Monica Trauzzi: And this also extends into next week when the '09 budget is released.

Dan Berman: Right. The budget will come out on Monday and President Bush also said that budget will propose over 150 program cuts that could save $18 billion. He's done some more things in the past by saying that these programs don't qualify for funding. They don't meet federal standards. They're local programs, things like that. Congress has often said, well, we control the power of the purse and we're going to fund them anyway. So, we'll see how that plays out.

Monica Trauzzi: Darren, a common theme that I was hearing after the speech from Democrats was that they need to be even more aggressive. After what the president had to say on climate they need to be even more aggressive than they already are in order to get a cap-and-trade bill passed through. What are you hearing in terms of that? How likely is it that we're actually going to see a cap-and-trade bill at least make it through the Senate at this point?

Darren Samuelsohn: There are so many moving parts to that question you need an hour to go through them all. But just to tick through, the Senate you need 60 votes. Our count shows there's about 50 who are interested in it. That means that they need to pick up 10. There's about 20 fence-sitters and talking to a few of those of those in the last couple of days you get the sense that Senator Boxer is starting to try and work these numbers and trying to figure out what they're interested in. She's going to need to win 10 and she's going to need to win those 10 without losing from the coalition of the 50, which would be the Bernie Sanders, the people from the left. So she's dealing with that. And then over in the House John Dingell talks about wanting to move cap and trade. Democratic leadership talks about wanting to move cap and trade, but sitting down with John Dingell about a week ago and asking him, point blank, what do you really think is going to happen this year? He mentioned the elections and just how much noise surrounds those and just how difficult it is, especially on his committee, which is a committee with a lot of energy, state interest on the Democratic side of the aisle. The lead Republican who they had wanted to work with to get a bipartisan compromise, Fred Upton, the new member who replaced Dennis Hastert, he's indicated that he doesn't really want to go the cap-and-trade route. And then you have the noise of the presidential election. You have Mitt Romney and John McCain right now kind of slugging it out over whether or not cap and trade is the right idea. A really interesting dynamic in the Republican Party. If McCain is the nominee, that sets up another sort of chain reaction with the White House, where President Bush could potentially be thinking, all right, John McCain and Barack Obama or Hillary Clinton, either way it's going to happen then does the lobbying pick up and then try and push President Bush to actually get moving on this? And then you have Nancy Pelosi saying that she thinks Bush would sign it. I mean it's just really interesting. Do I think it's going to happen? I probably shouldn't say at this point.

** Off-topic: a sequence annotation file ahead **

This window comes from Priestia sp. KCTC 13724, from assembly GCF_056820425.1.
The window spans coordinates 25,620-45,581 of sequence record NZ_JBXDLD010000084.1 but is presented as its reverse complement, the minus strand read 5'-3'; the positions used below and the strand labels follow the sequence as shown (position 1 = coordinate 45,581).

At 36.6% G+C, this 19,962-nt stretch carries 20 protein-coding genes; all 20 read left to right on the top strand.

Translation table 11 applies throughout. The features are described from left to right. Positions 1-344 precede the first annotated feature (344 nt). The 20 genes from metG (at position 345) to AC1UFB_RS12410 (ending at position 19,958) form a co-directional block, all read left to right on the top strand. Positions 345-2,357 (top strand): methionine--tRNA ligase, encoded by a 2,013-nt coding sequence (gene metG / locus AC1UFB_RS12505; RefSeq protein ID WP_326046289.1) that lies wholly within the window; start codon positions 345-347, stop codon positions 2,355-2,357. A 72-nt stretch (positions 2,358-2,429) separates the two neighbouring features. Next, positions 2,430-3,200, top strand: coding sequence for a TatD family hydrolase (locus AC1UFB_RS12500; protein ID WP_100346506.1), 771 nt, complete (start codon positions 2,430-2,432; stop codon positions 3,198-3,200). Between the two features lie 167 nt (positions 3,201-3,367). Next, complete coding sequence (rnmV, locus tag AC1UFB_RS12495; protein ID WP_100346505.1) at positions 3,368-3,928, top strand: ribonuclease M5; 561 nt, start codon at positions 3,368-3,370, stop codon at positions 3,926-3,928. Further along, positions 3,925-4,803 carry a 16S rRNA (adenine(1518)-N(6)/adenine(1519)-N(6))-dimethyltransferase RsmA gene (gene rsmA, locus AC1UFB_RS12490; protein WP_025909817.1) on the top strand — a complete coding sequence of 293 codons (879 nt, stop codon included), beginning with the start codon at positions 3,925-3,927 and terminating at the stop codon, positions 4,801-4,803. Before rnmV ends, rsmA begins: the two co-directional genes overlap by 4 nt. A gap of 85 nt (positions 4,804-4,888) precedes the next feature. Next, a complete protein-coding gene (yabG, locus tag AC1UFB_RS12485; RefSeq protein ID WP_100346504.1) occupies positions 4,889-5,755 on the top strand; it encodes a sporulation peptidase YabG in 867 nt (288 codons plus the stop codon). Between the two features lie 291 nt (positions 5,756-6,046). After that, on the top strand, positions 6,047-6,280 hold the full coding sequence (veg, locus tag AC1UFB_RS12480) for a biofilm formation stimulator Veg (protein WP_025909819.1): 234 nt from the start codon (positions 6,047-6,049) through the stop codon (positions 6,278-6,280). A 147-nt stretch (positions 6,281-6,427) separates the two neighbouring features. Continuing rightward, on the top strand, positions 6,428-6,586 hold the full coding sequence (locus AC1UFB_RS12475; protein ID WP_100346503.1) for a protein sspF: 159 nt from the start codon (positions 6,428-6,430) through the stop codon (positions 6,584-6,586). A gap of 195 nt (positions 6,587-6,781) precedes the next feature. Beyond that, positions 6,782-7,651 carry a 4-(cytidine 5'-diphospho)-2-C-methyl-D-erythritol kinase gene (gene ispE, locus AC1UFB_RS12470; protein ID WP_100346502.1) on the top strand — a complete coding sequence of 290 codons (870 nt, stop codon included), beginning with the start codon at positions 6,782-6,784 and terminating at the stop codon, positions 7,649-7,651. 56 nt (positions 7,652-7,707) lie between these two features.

Monica Trauzzi: It's very up in the air, that's clear.

Ben Geman: I'll say, I don't think it's going to happen.

Darren Samuelsohn: He's not covering it. It's much easier for him.

Monica Trauzzi: On the international front we have the major economies meeting happening this week. And the president reiterated last night that all the major economies need to sign on to an international agreement in order for the U.S. to sign on. So what's expected in the Hawaii meeting?